Solutions to Senior Hunger...

Jewish Family Service selected as 1 of only 3 agencies in the nation to participate in Phase 2 of Senior Hunger Assistance program.

Follow Beth Schwartz, CEO as she shares her experience taking the
SNAP  Challenge (food stamp challenge) as if she were an 82-year old woman.


Food insecurity among Americans 60 and older infographic

January 2016     In response to the escalating number of seniors struggling to put food on the table, MAZON: A Jewish Response to Hunger has partnered with the Association of Jewish Family & Children’s Agencies (AJFCA) to ensure low-income seniors receive nutrition assistance help through the federal Supplemental Nutrition Assistance Program (SNAP).


This initiative, Solutions to Senior Hunger™, was designed to reduce the barriers that keep older adults from enrolling in SNAP.


Jewish Family Service Cincinnati, which is a member of Association of Jewish Family & Children’s Agencies (AJFCA), is proud to have been selected as one of only three Jewish human service agencies invited to continue in Phase 2 of this initiative that began two years ago with thirteen agencies across thirteen states. Ten new AJFCA agencies will be selected to begin Phase 1. Solutions to Senior Hunger™ is generously funded by the Walmart Foundation.


1 in 7 senior adults in our nation live in poverty, according to MAZON. Among Americans 60 and older, 5.4 million face food insecurity – and these vulnerable senior adults are 40% more likely to experience congestive heart failure.  Although nutrition assistance is available through SNAP, 3 out of 5 eligible seniors do not currently participate in the program.


Through Solutions to Senior Hunger™, Jewish Family Service Cincinnati conducts SNAP outreach and education to senior populations, administers SNAP application assistance for eligible clients, and acts as a liaison between the client and their local government agency managing SNAP.


“To help reduce the alarming number of senior adults who are food insecure, Jewish Family Service has a Senior Hunger Outreach Specialist who can provide families and individuals with a free prescreening to check their eligibility and assistance in applying for SNAP benefits,” says Stephanie Seyfried, Jewish Family Service Aging Services Operations Manager.


“As a Jewish social service agency, we believe it is in our nature and mission to respond to challenges, such as hunger, that people in our community face daily.”


In addition to participating in this national senior hunger initiative, Jewish Family Service Cincinnati also provides emergency food assistance through its Heldman Family Food Pantry, located at Jewish Family Service Barbash Family Vital Support Center. This pantry is the source for free food, personal and household care items for individuals experiencing financial difficulties in the Greater Cincinnati Jewish community and neighbors who live in the Clifton neighborhood.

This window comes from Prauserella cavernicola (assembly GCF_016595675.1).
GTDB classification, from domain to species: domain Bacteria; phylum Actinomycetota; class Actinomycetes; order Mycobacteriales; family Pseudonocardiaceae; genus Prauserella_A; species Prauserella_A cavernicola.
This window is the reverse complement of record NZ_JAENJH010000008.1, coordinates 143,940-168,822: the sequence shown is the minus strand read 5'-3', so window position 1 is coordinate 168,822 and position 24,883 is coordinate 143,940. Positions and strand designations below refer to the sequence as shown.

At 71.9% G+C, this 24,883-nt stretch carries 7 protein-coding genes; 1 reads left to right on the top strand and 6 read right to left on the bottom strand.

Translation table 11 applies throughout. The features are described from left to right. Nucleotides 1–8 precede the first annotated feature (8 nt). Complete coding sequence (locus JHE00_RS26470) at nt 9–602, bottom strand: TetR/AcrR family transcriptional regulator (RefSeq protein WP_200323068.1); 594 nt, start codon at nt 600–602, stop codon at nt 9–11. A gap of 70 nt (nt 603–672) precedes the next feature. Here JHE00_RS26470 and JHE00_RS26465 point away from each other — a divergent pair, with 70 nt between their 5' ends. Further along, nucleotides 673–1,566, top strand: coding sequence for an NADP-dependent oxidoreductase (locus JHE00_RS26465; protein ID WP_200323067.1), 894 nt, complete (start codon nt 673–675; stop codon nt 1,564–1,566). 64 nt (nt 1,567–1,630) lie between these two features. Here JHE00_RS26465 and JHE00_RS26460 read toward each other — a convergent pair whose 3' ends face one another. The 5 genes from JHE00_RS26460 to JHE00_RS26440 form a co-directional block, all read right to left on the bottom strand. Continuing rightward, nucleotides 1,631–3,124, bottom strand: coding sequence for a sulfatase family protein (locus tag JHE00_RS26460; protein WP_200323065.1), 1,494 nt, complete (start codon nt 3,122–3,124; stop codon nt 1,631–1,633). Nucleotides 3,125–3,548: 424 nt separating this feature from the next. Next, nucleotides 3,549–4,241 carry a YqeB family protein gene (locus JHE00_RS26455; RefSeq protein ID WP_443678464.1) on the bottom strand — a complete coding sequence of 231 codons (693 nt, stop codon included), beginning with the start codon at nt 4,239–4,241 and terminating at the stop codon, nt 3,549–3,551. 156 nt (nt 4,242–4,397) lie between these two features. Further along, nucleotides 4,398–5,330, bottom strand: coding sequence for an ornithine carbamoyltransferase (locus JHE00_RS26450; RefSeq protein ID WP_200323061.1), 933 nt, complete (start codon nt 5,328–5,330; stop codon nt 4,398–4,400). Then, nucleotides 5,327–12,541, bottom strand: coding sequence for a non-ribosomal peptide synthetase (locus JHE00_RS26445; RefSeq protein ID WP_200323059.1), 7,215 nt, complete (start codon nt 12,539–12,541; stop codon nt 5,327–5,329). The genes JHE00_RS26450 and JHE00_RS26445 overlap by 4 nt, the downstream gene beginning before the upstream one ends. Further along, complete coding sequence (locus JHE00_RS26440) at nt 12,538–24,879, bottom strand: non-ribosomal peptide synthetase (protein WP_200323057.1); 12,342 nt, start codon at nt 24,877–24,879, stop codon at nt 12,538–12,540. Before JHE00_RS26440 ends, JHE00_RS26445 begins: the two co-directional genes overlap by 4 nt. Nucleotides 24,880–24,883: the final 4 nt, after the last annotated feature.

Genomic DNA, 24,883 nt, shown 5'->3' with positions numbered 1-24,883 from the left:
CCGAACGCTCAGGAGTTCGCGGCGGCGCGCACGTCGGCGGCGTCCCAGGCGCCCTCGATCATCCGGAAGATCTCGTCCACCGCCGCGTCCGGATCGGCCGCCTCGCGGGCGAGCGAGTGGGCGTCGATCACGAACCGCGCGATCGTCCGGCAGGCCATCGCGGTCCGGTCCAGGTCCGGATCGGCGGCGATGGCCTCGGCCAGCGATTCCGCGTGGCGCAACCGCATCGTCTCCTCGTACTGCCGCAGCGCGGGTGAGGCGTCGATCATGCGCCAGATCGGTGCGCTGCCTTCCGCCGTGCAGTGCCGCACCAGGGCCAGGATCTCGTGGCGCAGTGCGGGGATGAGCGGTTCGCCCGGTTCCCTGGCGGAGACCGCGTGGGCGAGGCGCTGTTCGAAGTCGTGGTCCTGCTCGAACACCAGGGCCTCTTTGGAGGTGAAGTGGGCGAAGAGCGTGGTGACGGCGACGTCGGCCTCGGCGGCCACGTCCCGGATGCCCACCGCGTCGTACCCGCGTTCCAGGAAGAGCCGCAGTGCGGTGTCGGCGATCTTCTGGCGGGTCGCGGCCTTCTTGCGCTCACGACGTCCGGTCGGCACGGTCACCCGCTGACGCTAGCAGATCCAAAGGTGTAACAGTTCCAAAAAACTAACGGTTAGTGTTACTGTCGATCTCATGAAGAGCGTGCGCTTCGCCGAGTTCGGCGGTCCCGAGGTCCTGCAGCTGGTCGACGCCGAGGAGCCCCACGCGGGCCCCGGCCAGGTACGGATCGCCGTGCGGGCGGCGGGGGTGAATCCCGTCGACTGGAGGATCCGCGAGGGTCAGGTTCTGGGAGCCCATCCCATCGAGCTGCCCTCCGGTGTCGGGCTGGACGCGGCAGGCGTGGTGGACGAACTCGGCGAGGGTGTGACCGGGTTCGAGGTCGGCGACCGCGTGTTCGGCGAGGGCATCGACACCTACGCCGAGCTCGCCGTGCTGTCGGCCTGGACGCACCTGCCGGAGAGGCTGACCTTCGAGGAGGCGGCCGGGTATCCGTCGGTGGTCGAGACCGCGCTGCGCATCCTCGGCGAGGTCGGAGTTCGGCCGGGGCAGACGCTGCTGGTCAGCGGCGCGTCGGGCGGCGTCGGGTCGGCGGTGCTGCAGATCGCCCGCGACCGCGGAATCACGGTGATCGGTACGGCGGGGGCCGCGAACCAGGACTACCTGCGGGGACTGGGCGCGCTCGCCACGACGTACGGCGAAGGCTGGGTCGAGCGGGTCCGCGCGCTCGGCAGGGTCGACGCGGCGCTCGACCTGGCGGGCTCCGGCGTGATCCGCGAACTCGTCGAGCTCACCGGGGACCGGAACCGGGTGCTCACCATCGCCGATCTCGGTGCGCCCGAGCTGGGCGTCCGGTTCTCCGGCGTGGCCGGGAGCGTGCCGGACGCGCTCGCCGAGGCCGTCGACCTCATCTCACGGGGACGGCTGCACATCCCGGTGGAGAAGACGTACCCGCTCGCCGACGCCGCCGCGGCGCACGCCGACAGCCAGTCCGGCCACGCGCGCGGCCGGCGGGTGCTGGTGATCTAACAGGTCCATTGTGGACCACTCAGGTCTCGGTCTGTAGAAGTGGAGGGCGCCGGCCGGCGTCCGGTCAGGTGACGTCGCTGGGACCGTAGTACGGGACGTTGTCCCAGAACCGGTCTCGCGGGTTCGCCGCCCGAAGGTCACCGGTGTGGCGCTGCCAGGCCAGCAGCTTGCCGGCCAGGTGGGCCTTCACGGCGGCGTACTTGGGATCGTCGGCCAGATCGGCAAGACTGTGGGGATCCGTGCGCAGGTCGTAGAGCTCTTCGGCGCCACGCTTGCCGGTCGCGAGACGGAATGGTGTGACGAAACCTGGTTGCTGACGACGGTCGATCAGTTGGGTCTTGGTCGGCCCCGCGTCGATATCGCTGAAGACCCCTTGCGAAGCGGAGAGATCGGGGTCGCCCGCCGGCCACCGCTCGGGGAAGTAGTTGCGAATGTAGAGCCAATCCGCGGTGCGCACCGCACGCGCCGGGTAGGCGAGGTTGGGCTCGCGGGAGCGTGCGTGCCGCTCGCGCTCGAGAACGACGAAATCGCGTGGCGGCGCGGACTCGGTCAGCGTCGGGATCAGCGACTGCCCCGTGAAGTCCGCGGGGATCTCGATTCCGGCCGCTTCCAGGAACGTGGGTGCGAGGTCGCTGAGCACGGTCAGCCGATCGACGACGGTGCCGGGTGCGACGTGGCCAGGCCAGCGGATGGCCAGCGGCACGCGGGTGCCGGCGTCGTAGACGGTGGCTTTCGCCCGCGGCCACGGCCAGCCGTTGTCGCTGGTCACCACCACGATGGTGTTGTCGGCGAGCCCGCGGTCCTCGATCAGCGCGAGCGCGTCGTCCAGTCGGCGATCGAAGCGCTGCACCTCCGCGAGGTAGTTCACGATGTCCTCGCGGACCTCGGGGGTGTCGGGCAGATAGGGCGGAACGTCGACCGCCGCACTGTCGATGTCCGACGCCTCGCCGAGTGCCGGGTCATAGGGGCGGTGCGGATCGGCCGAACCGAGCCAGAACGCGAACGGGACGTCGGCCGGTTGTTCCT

Jewish Family Service, which strengthens lives in our community through adoption, education & mentoring, vital support services, and aging & caregiver services, receives support in part from the Jewish Federation of CincinnatiUnited Way of Greater Cincinnati, and Jewish Foundation of Cincinnati


Some Aging and Caregiver Services programs receive funds administered by Council on Aging of Southwestern OhioSocial services for Nazi victims have been supported by a grant from the

Conference on Jewish Material Claims Against Germany.


Download an informational brochure.

Call 513-469-1188 for information.

What is SNAP?

SNAP (Supplemental Nutrition Assistance Program) is a federal program designed to provide low income families with nutritional food. The goal of SNAP is to ensure the health and well-being of individuals living in these 

low-income households.

How does SNAP work?

Participants receive an EBT card (electronic benefit transfer), which acts as a debit card. Your EBT card will be loaded once a month with benefits that can be used to purchase food at over 246,000 retailers. These stores are authorized to participate and include many supermarkets and superstores.


SNAP cannot be used to purchase alcoholic beverages, cigarettes, vitamin supplements,  non-food grocery items such as household supplies, or hot foods.

How effective and efficient is SNAP?

The federal government began providing hunger assistance programs in the late 1960s. Before doing so, hunger and malnutrition could be found in many low-income communities. 


Today, in a large part because of SNAP and other nutrition programs, severe hunger is no longer found in large numbers in America. 


To promote efficiency, SNAP has one of the most rigorous quality control systems with error rates at record lows. 

What does SNAP cost me? 

SNAP is free to those who qualify.

Do I qualify?

The qualifying levels may change.











* some restrictions may apply

How do I apply for SNAP?

Each state designs its own SNAP application process following federal guidelines. In Ohio, the application for SNAP can be found online or you can apply in person at the County Department of Job & Family Services. Once you have completed the application you can submit it electronically, mail it or fax it.


After your application has been received you will have an eligibility interview. During the interview you will be asked to show documentation that you are eligible. This will include documentation of your identity, residency, immigration status, household composition, income and resources, and deductible expenses.

Need help applying?  

Contact Jewish Family Service at 513-469-1188 for assistance with the pre-screening and application process. These services are provided at no cost to you.